However, he also said some things that really trouble me, and I hope he reconsiders before locking a script down (well, to the extent any script is locked down in today's "set the release date first and then make the movie" method of filmmaking). The most upsetting being this:
"There's always been this supernatural aspect to these movies. It defies logic that, you see Jason get killed in every movie, including ours, the 2009 one. And then he comes back and no one's ever really investigated what that is. So that's something that I think about a little bit. Like it is supernatural, but what is he? Those are the things that we're toying with. Nothing has been decided. But those type of things: How does he always come back?"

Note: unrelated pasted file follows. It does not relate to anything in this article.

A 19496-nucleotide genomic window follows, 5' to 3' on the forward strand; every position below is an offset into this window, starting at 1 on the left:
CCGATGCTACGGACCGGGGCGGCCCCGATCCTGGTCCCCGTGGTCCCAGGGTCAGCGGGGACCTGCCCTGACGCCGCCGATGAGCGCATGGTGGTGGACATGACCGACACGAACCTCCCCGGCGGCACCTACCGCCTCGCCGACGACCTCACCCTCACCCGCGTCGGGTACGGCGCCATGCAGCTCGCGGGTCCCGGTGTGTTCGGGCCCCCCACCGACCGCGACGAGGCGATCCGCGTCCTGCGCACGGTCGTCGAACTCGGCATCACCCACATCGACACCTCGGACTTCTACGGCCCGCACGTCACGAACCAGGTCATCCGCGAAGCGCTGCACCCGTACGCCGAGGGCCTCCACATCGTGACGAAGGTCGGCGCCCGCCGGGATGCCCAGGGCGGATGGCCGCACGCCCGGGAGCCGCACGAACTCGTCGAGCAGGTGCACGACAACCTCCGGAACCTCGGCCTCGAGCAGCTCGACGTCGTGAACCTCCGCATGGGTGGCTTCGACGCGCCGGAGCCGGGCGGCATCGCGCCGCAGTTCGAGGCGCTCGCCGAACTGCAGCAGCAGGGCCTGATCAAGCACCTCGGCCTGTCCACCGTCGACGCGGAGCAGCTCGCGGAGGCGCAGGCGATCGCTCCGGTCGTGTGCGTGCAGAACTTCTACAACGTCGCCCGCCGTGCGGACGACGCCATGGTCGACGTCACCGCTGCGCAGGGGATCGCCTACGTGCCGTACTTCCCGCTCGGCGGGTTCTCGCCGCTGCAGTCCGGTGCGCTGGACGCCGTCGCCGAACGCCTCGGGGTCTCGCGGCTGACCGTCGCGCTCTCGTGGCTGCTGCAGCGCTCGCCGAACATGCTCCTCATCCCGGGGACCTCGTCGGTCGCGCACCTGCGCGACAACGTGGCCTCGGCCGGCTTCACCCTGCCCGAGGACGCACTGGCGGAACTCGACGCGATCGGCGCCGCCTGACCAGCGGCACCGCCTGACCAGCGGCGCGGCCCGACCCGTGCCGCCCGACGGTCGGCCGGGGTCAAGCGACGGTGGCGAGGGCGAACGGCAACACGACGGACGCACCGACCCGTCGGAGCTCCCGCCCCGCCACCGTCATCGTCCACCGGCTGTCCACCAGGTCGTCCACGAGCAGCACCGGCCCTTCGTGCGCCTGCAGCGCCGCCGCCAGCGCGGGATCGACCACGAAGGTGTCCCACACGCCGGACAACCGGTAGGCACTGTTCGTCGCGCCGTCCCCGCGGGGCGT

First of all, he's wrong. Jason Goes To Hell explained why he was so impossible to kill, and Jason X also explored some of his regenerative properties, albeit without drawing from JGTH's family-driven mumbo jumbo. Secondly, Jason only came back in the final seconds of their 2009 film, which most folks assumed to be a dream sequence anyway (the fact that he had his mask back on after it had been busted up and thrown into the lake separate from his body being the key bit of evidence), so I'm a bit confused as to what he's talking about. Sure, Jason kept coming back in the older films, but his is a different timeline/universe/whatever you want to call it - the Jason that trapped Amanda Righetti in his underground lair for a month is NOT the same Jason that fought Tommy Jarvis, or went to NY and outer space. So Fuller is still free to do whatever he likes with a followup - including (and no one will like this) having someone else wear the mask, New Beginning-style.